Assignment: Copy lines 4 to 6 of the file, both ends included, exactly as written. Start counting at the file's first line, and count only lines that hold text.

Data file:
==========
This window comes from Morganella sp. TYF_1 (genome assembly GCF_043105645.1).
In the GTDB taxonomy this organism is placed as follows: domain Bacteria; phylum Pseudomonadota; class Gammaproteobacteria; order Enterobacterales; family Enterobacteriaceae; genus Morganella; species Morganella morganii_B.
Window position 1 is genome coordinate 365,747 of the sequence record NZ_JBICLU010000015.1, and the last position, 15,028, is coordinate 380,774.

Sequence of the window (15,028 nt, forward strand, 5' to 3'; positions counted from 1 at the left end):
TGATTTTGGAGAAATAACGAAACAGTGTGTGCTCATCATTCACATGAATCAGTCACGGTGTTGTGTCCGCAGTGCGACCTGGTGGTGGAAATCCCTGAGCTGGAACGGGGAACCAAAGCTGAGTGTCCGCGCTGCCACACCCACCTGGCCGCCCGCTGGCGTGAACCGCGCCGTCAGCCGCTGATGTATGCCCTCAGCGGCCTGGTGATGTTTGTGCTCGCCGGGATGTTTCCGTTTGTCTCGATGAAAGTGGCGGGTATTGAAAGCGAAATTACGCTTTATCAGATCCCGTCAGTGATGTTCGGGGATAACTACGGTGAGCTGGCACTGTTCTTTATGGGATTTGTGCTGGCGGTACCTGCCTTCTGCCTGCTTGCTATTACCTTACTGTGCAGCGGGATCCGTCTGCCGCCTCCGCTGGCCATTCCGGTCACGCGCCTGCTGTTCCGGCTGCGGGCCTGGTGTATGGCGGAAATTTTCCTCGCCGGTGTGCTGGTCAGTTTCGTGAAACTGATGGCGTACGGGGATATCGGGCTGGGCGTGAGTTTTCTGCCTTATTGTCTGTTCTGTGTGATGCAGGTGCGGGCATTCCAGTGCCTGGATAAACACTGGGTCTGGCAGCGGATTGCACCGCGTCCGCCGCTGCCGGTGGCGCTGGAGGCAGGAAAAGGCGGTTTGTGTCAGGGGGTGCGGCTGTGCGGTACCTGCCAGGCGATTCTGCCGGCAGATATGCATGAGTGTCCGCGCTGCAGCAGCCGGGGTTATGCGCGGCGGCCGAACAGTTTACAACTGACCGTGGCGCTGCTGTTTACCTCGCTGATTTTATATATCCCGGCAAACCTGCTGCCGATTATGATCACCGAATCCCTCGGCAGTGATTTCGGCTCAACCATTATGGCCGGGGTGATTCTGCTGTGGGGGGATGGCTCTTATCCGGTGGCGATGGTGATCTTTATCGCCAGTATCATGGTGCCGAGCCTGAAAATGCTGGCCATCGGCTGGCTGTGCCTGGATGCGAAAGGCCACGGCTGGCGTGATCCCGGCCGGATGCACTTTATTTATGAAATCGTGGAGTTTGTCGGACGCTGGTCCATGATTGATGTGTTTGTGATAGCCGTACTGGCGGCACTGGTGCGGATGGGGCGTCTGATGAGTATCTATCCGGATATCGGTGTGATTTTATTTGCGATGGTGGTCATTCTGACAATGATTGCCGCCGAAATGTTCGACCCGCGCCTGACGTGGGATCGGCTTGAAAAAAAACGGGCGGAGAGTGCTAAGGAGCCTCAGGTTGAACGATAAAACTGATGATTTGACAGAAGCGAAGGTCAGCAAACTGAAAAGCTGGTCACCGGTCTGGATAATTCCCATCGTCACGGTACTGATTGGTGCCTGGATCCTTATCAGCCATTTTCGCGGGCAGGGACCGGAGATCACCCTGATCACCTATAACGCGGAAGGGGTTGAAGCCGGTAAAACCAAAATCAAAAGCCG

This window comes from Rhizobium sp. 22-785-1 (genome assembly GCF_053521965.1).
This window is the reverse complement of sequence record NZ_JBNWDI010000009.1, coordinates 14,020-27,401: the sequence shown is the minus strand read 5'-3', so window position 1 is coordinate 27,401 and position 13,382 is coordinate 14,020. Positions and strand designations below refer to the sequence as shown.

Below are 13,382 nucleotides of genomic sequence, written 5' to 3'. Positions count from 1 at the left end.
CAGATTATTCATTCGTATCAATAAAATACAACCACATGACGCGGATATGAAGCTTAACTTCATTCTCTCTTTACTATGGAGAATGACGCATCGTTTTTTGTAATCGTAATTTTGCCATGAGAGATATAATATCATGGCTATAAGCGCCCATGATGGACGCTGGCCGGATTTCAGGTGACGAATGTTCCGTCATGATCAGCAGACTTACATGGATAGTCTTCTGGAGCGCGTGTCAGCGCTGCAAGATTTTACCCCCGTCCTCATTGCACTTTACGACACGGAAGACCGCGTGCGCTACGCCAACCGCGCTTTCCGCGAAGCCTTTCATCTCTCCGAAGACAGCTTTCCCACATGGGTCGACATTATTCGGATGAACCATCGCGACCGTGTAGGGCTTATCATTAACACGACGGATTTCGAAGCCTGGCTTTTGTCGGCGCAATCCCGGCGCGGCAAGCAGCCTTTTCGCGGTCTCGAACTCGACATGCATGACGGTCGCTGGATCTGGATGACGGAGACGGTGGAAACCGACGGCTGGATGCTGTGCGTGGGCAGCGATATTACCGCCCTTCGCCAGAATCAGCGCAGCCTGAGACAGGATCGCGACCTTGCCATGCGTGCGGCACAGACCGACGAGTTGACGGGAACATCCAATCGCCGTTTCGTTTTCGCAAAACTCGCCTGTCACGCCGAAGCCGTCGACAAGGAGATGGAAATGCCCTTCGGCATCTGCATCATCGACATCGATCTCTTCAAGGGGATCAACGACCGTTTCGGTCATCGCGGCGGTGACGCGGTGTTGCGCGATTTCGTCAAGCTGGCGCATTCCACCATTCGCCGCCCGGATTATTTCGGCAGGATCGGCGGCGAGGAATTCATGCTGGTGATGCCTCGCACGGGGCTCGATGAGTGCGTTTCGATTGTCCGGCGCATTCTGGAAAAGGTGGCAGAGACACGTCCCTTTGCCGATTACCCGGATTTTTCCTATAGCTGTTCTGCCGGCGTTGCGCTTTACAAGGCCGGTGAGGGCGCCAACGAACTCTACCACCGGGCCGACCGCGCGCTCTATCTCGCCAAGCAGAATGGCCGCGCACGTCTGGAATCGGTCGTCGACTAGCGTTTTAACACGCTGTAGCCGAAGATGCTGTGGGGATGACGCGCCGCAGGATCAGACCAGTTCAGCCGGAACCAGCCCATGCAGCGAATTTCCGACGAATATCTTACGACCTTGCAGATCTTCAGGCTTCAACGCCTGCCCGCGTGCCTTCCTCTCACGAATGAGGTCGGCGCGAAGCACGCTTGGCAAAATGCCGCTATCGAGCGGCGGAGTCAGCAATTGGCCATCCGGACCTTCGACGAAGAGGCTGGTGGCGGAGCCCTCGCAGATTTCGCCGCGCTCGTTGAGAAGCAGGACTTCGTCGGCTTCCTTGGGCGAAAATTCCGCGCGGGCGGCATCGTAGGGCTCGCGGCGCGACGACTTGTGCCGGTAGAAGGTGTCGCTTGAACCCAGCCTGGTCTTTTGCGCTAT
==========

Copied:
Sequence of the window (15,028 nt, forward strand, 5' to 3'; positions counted from 1 at the left end):
TGATTTTGGAGAAATAACGAAACAGTGTGTGCTCATCATTCACATGAATCAGTCACGGTGTTGTGTCCGCAGTGCGACCTGGTGGTGGAAATCCCTGAGCTGGAACGGGGAACCAAAGCTGAGTGTCCGCGCTGCCACACCCACCTGGCCGCCCGCTGGCGTGAACCGCGCCGTCAGCCGCTGATGTATGCCCTCAGCGGCCTGGTGATGTTTGTGCTCGCCGGGATGTTTCCGTTTGTCTCGATGAAAGTGGCGGGTATTGAAAGCGAAATTACGCTTTATCAGATCCCGTCAGTGATGTTCGGGGATAACTACGGTGAGCTGGCACTGTTCTTTATGGGATTTGTGCTGGCGGTACCTGCCTTCTGCCTGCTTGCTATTACCTTACTGTGCAGCGGGATCCGTCTGCCGCCTCCGCTGGCCATTCCGGTCACGCGCCTGCTGTTCCGGCTGCGGGCCTGGTGTATGGCGGAAATTTTCCTCGCCGGTGTGCTGGTCAGTTTCGTGAAACTGATGGCGTACGGGGATATCGGGCTGGGCGTGAGTTTTCTGCCTTATTGTCTGTTCTGTGTGATGCAGGTGCGGGCATTCCAGTGCCTGGATAAACACTGGGTCTGGCAGCGGATTGCACCGCGTCCGCCGCTGCCGGTGGCGCTGGAGGCAGGAAAAGGCGGTTTGTGTCAGGGGGTGCGGCTGTGCGGTACCTGCCAGGCGATTCTGCCGGCAGATATGCATGAGTGTCCGCGCTGCAGCAGCCGGGGTTATGCGCGGCGGCCGAACAGTTTACAACTGACCGTGGCGCTGCTGTTTACCTCGCTGATTTTATATATCCCGGCAAACCTGCTGCCGATTATGATCACCGAATCCCTCGGCAGTGATTTCGGCTCAACCATTATGGCCGGGGTGATTCTGCTGTGGGGGGATGGCTCTTATCCGGTGGCGATGGTGATCTTTATCGCCAGTATCATGGTGCCGAGCCTGAAAATGCTGGCCATCGGCTGGCTGTGCCTGGATGCGAAAGGCCACGGCTGGCGTGATCCCGGCCGGATGCACTTTATTTATGAAATCGTGGAGTTTGTCGGACGCTGGTCCATGATTGATGTGTTTGTGATAGCCGTACTGGCGGCACTGGTGCGGATGGGGCGTCTGATGAGTATCTATCCGGATATCGGTGTGATTTTATTTGCGATGGTGGTCATTCTGACAATGATTGCCGCCGAAATGTTCGACCCGCGCCTGACGTGGGATCGGCTTGAAAAAAAACGGGCGGAGAGTGCTAAGGAGCCTCAGGTTGAACGATAAAACTGATGATTTGACAGAAGCGAAGGTCAGCAAACTGAAAAGCTGGTCACCGGTCTGGATAATTCCCATCGTCACGGTACTGATTGGTGCCTGGATCCTTATCAGCCATTTTCGCGGGCAGGGACCGGAGATCACCCTGATCACCTATAACGCGGAAGGGGTTGAAGCCGGTAAAACCAAAATCAAAAGCCG

This window comes from Rhizobium sp. 22-785-1 (genome assembly GCF_053521965.1).